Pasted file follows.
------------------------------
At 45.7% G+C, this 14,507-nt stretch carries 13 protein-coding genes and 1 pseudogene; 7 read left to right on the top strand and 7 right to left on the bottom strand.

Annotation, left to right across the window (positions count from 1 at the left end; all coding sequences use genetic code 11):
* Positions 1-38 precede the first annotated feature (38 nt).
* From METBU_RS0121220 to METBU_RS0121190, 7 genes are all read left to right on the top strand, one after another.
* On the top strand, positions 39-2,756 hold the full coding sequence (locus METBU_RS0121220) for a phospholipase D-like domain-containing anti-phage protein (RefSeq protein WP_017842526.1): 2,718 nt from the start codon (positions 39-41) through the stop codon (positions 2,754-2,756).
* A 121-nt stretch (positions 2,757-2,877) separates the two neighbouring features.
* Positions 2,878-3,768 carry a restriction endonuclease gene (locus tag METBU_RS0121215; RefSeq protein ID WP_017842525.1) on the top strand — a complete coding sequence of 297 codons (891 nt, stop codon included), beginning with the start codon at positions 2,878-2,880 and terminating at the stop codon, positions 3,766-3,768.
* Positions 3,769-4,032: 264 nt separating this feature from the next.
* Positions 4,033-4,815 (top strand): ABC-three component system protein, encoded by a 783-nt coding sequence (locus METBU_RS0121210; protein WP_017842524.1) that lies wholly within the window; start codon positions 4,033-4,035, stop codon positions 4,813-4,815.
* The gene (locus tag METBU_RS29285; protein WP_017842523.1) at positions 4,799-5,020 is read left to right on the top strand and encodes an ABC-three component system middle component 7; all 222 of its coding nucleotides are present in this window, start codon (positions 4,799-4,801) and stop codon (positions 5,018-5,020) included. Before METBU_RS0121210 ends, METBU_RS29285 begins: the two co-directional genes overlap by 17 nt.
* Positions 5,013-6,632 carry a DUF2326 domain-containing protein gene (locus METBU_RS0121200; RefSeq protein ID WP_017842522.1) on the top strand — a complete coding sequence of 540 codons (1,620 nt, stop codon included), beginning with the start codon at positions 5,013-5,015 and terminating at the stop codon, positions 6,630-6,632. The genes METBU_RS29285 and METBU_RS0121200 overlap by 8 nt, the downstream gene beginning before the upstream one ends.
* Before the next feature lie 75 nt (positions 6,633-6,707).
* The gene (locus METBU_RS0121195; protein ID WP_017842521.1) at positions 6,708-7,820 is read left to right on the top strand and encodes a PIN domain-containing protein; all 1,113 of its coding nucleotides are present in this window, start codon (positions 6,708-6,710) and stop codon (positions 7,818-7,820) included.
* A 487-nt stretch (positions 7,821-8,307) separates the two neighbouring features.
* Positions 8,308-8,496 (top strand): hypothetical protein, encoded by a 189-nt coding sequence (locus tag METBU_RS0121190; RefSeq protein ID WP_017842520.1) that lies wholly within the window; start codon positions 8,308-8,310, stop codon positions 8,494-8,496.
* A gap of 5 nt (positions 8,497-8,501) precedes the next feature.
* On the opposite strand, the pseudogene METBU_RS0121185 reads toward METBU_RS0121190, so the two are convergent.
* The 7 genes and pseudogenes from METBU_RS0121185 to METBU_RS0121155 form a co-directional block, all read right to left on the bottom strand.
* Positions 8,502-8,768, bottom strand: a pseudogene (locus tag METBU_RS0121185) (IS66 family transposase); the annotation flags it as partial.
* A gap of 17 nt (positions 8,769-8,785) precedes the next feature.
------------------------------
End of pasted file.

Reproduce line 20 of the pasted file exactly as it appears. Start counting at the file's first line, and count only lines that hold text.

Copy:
* A gap of 17 nt (positions 8,769-8,785) precedes the next feature.